Great Britain have a heptathlon star in waiting - and it’s not injured Jessica Ennis.
Katarina Johnson-Thompson, 20, stepped into the spotlight at the World Championships in Moscow in the absence of Sheffield’s Jess and produced the performance of her life. A personal best haul of 6449 points left her just 28 off the medals in fifth place, but the potential for the future is there for all to see.
And, having targeted a top-eight place ahead of the championships, she knows she is ready for much better. The Liverpudlian said: “I’m regretful I didn’t say I could get a medal, because if I had belief in myself from the start. It’s weird to think I can target medals if I just sort out my throws.”
Johnson-Thompson has already broken Ennis-Hill’s British junior record - she exceeded it three times last year - and former Olympic champion Denise Lewis said she showed the Olympic champion’s “class” last night. It is difficult to argue with three personal bests, two of them huge, to go with the one she set over 200 metres in the final event of day one. She went into the 800m, the final event, in contention for bronze and smashed her PB with a run of two minutes 07.64 seconds. It took four PBs and one national record from the athletes above her to keep her off the podium.
Were it not for a poor high jump, normally one of her strengths, and the customary terrible shot put yesterday it could have been even better.
She said: “I know I let myself down in the high jump. That’s where I should have got big points. It would have been a much easier race for me in the 800m, but I’m glad I’ve got that PB now in the 800m and I know I can always rely on that.
“But I can’t let myself lose that many points in the throws. It’s a bit embarrassing for me.”
Johnson-Thompson had not given up on a bronze medal even going into the home straight of the 800m as she closed on Claudia Rath.
She finished second behind the German, who moved ahead of her to take fourth by 13 points, but it was Holland’s Dafne Schippers in third who held on to bronze following a remarkable run.
Johnson-Thompson took almost three seconds off her previous best, Rath took more than two seconds off hers and Schippers a staggering 6.9secs off hers.
“There were seven people going for the bronze medal in that one race so it was very fast and I just knew I had to stay within half a second of the German. It was a bit like a rat race in the end.” she said.
After admitting she had “mixed emotions” with how her first day went, today she was “over the moon”.
A leap of 6.56m in the long jump was followed by an even more impressive 40.86m in the javelin, more than two metres further than she has thrown before.
She finished 15th just 12 months ago at London 2012, and even if this field was missing Ennis-Hill and Russian defending champion Tatyana Chernova, the youngster’s rise has still been a rapid one.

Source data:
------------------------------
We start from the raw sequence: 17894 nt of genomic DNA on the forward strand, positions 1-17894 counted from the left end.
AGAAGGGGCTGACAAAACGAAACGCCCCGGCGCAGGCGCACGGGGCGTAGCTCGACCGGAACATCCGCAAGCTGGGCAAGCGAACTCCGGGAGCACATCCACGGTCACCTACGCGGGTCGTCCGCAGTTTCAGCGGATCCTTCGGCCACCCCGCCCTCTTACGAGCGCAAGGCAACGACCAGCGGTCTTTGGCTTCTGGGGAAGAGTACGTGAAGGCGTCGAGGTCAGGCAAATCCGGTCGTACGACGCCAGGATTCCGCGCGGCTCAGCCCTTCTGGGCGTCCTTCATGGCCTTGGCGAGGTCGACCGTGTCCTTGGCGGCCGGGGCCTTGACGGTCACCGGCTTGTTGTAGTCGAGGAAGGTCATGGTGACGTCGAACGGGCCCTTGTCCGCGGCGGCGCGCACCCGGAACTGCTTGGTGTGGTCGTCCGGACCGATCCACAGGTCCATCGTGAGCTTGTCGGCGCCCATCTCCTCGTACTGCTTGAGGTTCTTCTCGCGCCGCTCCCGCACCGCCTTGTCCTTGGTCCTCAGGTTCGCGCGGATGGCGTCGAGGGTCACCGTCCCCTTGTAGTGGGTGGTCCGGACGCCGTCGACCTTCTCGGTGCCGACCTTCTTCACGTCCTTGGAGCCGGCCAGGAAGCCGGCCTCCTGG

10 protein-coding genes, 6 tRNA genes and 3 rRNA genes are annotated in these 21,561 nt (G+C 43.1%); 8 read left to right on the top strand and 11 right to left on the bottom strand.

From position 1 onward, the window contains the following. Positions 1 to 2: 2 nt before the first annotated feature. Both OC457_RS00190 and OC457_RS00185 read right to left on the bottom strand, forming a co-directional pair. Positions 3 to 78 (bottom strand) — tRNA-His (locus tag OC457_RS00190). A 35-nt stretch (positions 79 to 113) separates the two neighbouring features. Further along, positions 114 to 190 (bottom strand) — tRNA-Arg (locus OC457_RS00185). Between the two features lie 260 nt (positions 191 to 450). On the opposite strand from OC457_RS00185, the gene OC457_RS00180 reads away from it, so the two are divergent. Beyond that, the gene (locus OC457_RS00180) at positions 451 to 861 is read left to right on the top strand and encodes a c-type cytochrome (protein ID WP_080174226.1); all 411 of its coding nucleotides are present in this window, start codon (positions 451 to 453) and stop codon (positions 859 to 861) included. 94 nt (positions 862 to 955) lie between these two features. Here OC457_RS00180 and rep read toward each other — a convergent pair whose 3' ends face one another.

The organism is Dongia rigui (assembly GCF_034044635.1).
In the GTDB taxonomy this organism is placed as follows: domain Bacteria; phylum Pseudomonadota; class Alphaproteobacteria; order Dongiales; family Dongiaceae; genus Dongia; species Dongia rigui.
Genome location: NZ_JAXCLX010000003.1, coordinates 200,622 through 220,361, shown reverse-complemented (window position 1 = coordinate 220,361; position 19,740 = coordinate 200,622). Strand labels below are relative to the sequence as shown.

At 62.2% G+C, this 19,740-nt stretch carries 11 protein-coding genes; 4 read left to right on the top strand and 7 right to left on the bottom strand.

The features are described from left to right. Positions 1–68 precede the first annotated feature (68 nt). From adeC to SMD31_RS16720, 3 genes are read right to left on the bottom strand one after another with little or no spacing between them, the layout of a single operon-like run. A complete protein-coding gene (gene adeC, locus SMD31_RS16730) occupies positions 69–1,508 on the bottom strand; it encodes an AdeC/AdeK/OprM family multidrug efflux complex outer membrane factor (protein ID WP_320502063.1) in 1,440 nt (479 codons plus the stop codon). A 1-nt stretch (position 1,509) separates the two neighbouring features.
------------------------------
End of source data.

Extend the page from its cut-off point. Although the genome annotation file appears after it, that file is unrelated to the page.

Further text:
Last month brought her the European Under-23 title and the Commonwealth Games in Glasgow next summer will surely herald a first senior medal.
Last night, Ukraine’s Ganna Melnichenko took the gold with Canadian Brianne Theisen Eaton, whose husband Ashton Eaton won the decathlon on Sunday, getting silver.
Perri Shakes-Drayton fired out a statement of intent by powering into the 400m hurdles final.
The Londoner produced a strong finish down the home straight to win her semi-final in 53.92s, running down a fading Lashinda Demus, the defending champion from the United States, over the last couple of barriers.
Scotland’s Eilidh Child ensured there would be two Britons in the medal race as she finished third in the first heat in 54.32.
Meghan Beesley ran a huge personal best of 54.97s, but sixth place was not good enough to progress.
Shakes-Drayton is set for a titanic battle with Czech gold medal favourite Zuzanna Hejnova in Thursday’s final, with the world number one the fastest qualifier in 53.52.
Tomorrow’s race will be a first global outdoor final for Shakes-Drayton after she missed out at London 2012 and she admitted it was a relief.
She said: “It (London 2012) came to my head. I thought, ‘I’ve been here before, but why are you thinking like this Perri? Put that behind you, that was in the past’.
“Why am I thinking about putting doubts in my head? That was gone once I got into my blocks.”
Andrew Osagie also impressed in finishing fifth in the 800m, powering down the home straight to move up from last and clocking 1:44.36, his best time of the year.
Elsewhere, Eilish McColgan was 10th in the 3,000m steeplechase, Hannah England advanced to the 1500m final, while Robbie Grabarz qualified for the high jump final.